Upon a first glance, an outsider might think the subreddit doesn't get that many posts. But the moderator said that's not necessarily the case. "Firstly, there are probably more people trying to post than you imagine, but they end up breaking the rules and getting their posts removed," DionStabber pointed out. "I try to be extremely lenient with the rules, but there is a lot of content from people just completely misunderstanding the concept of the subreddit or posting camouflage in the literal, intentional sense that I have to remove from the sub to have any bar for quality. In that sense, I guess I maintain a quality over quantity approach, to some extent."
Bock, Bock, Bock... Bark!
A local farm where I live had trouble with their flock all wanting to sleep in the same house, each night they have to go break them up. The other night they found their dog had joined in.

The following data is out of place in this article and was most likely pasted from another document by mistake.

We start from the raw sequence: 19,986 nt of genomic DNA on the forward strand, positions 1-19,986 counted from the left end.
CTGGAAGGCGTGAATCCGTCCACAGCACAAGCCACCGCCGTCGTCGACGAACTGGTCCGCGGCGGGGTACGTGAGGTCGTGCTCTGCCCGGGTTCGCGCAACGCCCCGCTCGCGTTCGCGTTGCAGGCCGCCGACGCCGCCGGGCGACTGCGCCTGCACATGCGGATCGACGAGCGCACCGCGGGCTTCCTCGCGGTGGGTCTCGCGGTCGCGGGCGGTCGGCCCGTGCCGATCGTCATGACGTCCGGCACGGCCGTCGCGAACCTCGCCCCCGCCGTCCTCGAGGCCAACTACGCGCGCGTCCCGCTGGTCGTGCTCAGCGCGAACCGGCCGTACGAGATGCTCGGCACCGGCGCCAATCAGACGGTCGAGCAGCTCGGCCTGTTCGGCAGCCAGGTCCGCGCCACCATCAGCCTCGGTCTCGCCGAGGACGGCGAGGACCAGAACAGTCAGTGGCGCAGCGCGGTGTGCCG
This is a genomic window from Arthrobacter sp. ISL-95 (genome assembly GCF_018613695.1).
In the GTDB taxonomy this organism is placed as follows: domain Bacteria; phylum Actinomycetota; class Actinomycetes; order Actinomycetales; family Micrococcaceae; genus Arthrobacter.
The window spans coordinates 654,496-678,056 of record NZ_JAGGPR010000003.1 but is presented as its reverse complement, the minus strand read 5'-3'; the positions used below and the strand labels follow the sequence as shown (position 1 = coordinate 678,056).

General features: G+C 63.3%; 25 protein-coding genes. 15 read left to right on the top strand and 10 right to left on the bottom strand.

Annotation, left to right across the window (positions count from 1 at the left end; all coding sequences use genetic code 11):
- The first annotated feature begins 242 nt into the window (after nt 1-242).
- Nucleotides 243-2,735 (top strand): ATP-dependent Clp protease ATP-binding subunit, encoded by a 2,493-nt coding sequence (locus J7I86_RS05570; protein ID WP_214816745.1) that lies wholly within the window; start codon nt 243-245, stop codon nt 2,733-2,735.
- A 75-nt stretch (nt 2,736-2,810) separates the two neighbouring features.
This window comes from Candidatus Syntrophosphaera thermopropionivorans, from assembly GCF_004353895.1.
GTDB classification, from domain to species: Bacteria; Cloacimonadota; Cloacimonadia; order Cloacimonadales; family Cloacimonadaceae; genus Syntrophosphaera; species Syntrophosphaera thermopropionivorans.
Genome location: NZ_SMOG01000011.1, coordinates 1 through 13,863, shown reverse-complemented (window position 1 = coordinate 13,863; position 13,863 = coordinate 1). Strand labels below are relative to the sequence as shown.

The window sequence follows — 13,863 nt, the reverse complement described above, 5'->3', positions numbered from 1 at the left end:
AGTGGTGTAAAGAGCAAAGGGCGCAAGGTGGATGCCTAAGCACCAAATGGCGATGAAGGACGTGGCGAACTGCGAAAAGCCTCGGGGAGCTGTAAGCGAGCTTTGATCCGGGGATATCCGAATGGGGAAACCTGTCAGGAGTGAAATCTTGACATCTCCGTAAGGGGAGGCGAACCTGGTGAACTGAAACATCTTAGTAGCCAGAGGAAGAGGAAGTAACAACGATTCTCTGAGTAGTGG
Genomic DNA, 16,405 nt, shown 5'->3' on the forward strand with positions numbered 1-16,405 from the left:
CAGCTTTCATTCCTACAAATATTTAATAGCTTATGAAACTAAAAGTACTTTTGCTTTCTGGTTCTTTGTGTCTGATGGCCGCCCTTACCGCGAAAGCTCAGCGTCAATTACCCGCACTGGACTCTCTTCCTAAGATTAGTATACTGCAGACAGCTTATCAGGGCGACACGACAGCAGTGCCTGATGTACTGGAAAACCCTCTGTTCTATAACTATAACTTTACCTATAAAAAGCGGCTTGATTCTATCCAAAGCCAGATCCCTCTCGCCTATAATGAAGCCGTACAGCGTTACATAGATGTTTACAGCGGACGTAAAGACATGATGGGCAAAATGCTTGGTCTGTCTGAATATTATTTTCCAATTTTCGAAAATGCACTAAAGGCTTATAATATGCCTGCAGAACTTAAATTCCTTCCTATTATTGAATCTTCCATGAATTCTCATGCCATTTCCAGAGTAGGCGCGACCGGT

However, the fact people still frequent the sub just goes to show the role it plays in its users' lives—that is to say, not a big one. "I imagine that most of the subscribers see a post from here come onto their front page every once in a blue moon and have a quick smile at some amazing coincidental patterns or funny hidden pet, but not many people actively spend time browsing the subreddit or contributing content," DionStabber said.
"This is backed up by data: if you look at the number of users online on the subreddit at any given point in time, it's rarely above 200, and it dips below 100 [quite often]. This is an extremely small percentage of the 240k subscriber base."
Outstanding Camouflage Of Owls